By Kebba Secka

Gambia Ports Authority, CPCS and INFRACO, an international organization on transport and infrastructure have on Monday 29th July2019, signed a memorandum of Understanding for the Banjul Port and Basse.

Experts say the project will begin with a feasibility study to gather first-hand information on the areas to be rehabilitated.

The ceremony brings together stakeholders such as Ministry of Arts and Culture, Ministry of Transport among others. In his opening statement, Managing Director of the Gambia Port Authority Ousman Jorbateh, said river transport has been identified as one of the most cost effective for the movement of high-volume cargo as contained in the country’s national transport policy for 2017-2028. He added that the revitalization of river transport will enhance trade as well as boost the country’s potential to serve in trade linking the West African Market.

Expert Amit Modi, explained that the project will mainly focus on the revitalization of the ports of Banjul and Basse with its primary objective to facilitate easy movement of goods and services. He said that easy movement of goods and services at the Port for international cargoes is prioritized in the project adding: “we may consider passenger transportation in the second phase of the project,” he responded.

Historical records have shown that the Gambia River was the backbone of the Gambian Transport System thus providing a vibrant impetus for national socio economic development. The river was used extensively with regular ship movements to the inland port of Kaur up to Basse, four hundred kilometres from Banjul.
“Over the years, decline in river transport has left hitherto vibrant coastal trading settlement to degenerate to the advantage of regional centres along the road network. These ship reception facilities are not in use due to dilapidation and the plan is to redevelop Kaur and Basse to serve as dry ports for onward distribution to Southern Senegal and South/West of Mali,” says MD Jorbateh.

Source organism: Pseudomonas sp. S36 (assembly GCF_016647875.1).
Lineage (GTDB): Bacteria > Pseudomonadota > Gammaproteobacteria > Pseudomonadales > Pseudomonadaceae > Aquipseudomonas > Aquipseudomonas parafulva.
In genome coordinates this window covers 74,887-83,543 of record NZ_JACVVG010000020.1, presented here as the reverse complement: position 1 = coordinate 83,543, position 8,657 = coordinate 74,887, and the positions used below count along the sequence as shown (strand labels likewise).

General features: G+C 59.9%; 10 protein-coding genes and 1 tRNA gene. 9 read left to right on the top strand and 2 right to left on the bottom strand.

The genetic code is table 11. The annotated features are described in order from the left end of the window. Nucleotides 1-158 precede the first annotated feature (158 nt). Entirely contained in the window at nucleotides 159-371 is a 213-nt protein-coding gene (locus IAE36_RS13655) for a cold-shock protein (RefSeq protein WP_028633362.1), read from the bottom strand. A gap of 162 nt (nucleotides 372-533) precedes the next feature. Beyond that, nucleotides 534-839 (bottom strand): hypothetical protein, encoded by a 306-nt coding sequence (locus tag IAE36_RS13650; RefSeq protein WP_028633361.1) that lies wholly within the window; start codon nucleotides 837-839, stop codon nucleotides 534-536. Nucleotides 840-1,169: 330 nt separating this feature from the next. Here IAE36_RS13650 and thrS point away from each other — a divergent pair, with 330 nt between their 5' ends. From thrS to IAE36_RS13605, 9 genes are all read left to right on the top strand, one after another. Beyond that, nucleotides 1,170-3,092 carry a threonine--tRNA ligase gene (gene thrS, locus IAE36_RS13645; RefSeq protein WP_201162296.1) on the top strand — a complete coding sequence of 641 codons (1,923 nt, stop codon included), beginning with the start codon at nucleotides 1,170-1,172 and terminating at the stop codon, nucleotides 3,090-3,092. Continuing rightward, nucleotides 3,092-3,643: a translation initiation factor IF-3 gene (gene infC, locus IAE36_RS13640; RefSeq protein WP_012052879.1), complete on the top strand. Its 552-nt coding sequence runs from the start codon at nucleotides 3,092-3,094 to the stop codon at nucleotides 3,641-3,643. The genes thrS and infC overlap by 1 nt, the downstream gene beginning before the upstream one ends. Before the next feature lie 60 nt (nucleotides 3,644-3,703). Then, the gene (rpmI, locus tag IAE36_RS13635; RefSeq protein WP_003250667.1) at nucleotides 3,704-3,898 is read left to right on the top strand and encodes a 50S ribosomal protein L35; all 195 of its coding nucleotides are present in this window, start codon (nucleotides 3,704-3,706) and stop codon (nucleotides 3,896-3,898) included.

Officials of the GPA expect the feasibility study to include the dredging of the river in order to achieve navigable depths of up 5 meters as the shallow points have depths of 3. 5 metres due to rapid siltation over time. Officials believe the project is in line with the National Development Plans of 2018-19, which include the development of transport and infrastructure. Experts and stakeholders also had a round table discussion on the constraints, commercialization, permits, dry port among others. They are also expected to tour the Port and hold meetings with the officials of Ministry of Transport, Works and Infrastructure on the way forward. The occasion was graced by the British High Commissioner, Chief Executive Officer of the InfraCo Africa, Peter Hutchinson.

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